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Limit of

  1. Sep 26, 2004 #1
    1) Compute the limit of f(x) = -(x-3)/square root of (x^2 - 9)
    as x approaches 3 from the right.

    2) Compute the limit of f(x) = - (x-3)/absolute value of (x-3)
    as x approaches 3 from the left.

    I got does not exist for both. Is that right?
     
    Last edited: Sep 26, 2004
  2. jcsd
  3. Sep 26, 2004 #2

    arildno

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    No that is incorrect.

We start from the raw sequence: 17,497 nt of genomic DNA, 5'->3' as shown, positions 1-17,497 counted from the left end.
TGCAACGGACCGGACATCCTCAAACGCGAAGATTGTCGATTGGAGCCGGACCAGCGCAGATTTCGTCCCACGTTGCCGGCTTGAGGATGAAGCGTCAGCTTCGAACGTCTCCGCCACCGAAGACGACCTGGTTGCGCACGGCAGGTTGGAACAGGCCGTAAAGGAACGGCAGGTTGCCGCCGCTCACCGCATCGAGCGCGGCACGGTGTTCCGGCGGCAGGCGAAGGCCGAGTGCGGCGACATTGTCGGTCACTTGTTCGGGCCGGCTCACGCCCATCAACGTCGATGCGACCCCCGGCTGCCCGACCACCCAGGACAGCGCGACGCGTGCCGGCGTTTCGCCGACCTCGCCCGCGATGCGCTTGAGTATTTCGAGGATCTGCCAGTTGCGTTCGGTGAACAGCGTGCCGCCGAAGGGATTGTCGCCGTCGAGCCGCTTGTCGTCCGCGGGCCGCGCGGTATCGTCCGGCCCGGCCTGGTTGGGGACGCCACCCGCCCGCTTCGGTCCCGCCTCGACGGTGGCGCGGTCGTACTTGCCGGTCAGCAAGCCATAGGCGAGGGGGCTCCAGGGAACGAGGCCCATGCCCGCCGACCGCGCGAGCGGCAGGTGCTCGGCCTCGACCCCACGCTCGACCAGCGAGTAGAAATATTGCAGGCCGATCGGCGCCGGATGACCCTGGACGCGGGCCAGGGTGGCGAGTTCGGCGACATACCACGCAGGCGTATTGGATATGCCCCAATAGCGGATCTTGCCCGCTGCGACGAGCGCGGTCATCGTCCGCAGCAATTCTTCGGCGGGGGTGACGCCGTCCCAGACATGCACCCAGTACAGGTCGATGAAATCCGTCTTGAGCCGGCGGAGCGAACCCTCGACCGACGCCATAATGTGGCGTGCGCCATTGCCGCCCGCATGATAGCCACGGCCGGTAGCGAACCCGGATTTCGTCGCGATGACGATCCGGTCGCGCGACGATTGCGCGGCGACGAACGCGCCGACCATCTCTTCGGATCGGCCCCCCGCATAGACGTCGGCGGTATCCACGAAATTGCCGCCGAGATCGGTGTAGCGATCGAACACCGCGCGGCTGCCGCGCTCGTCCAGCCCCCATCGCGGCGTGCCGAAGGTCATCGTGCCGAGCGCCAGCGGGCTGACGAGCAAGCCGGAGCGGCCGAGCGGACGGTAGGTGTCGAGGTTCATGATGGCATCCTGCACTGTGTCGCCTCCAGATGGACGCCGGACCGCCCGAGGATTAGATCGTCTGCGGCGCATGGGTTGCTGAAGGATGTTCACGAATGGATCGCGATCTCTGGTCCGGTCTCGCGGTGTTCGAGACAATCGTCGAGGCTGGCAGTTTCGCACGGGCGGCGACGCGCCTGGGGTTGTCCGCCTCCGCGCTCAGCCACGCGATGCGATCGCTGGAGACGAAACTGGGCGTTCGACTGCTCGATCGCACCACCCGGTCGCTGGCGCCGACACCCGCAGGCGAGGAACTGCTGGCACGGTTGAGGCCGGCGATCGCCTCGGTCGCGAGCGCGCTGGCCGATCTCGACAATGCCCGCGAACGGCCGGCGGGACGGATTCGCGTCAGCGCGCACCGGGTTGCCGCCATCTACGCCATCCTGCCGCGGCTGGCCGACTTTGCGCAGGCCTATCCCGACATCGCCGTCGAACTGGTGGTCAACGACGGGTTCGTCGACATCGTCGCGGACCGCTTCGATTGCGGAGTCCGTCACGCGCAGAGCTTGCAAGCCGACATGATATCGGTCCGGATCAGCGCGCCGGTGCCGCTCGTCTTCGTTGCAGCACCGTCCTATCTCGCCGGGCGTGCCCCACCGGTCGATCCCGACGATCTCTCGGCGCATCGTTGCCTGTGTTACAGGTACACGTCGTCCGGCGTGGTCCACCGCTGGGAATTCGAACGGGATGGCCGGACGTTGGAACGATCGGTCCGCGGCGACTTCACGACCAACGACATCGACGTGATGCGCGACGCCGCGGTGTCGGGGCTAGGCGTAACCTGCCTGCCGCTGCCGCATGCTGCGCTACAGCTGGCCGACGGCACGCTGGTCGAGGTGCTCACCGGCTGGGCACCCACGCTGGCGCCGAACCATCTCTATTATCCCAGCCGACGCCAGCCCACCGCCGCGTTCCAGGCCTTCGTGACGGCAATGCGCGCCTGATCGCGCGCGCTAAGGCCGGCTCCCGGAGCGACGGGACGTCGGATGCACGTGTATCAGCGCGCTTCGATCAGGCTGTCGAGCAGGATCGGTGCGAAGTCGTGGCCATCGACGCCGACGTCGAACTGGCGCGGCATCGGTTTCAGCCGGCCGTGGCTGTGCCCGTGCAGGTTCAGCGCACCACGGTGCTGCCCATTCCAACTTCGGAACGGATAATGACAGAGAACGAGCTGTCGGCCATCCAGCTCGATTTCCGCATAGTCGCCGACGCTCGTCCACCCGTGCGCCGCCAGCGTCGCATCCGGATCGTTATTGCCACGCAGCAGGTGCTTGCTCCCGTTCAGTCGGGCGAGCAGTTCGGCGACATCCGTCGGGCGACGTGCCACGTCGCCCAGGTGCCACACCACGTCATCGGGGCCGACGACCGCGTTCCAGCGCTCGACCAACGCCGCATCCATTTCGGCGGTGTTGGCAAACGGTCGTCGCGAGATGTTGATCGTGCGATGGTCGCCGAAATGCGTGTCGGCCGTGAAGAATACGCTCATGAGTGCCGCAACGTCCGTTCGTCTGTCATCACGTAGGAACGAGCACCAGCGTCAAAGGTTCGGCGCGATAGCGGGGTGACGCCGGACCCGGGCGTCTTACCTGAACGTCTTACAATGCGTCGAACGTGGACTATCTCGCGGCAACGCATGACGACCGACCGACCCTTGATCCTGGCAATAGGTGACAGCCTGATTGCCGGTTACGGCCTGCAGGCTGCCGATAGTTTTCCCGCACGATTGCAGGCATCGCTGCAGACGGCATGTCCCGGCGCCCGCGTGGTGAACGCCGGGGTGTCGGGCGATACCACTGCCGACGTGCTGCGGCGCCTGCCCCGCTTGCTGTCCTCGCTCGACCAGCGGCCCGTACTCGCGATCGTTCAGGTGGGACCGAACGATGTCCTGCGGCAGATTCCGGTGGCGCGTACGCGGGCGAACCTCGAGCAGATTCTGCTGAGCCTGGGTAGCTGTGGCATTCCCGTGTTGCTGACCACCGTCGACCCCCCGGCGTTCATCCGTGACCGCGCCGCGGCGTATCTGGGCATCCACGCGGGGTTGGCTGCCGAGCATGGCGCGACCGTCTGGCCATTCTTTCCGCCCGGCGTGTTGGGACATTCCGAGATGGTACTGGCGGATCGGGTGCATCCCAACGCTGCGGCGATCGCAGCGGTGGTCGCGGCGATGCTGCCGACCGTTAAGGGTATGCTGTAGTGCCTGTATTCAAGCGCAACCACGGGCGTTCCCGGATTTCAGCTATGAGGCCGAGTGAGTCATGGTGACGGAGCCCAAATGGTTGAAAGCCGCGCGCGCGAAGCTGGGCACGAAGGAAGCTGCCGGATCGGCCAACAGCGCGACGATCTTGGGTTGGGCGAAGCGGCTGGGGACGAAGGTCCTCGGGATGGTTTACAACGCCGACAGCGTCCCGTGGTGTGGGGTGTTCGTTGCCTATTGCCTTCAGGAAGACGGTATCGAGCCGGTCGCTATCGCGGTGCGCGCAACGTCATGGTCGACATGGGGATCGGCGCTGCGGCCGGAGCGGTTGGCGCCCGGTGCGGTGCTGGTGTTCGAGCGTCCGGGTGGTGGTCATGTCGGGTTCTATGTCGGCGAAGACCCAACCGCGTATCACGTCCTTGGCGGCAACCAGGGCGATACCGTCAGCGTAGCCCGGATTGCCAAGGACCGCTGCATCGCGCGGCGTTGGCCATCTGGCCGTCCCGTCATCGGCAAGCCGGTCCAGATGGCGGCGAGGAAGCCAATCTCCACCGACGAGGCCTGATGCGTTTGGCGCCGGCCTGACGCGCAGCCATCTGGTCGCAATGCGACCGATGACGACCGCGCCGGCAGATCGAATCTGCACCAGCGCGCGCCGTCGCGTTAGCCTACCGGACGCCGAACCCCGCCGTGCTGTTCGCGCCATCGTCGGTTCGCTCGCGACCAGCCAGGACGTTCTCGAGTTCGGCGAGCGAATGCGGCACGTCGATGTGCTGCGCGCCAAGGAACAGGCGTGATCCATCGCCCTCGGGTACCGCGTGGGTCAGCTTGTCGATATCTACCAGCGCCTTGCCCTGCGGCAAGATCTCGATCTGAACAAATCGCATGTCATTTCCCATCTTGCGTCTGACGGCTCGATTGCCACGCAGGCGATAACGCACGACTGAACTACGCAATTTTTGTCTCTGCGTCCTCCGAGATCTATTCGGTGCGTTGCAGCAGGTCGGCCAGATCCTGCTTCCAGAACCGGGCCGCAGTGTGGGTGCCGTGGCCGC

Let x>3
    Then
    [tex]\sqrt{x^{2}-9}=\sqrt{x-3}\sqrt{x+3}[/tex]
    Or:
    [tex]-\frac{x-3}{\sqrt{x^{2}-9}}=-\sqrt{\frac{x-3}{x+3}}[/tex]
    Hence, the right-hand side limit when x goes to 3 is 0.
    (The limit from the left-hand side doesn't make much sense for real f, since there are no x<3 which yields a real value for f(x)) (The domain of f(x) is restricted to x>3))
     
  4. Sep 26, 2004 #3

    arildno

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    Note:
    You've been asked to find the limit value when x approaches from one of the sides.
    Do not confuse this with the more usual question whether the function has a limit at a point (that is, a unique number so that irrespective which side you approach from, your evaluations tend to that number)
     
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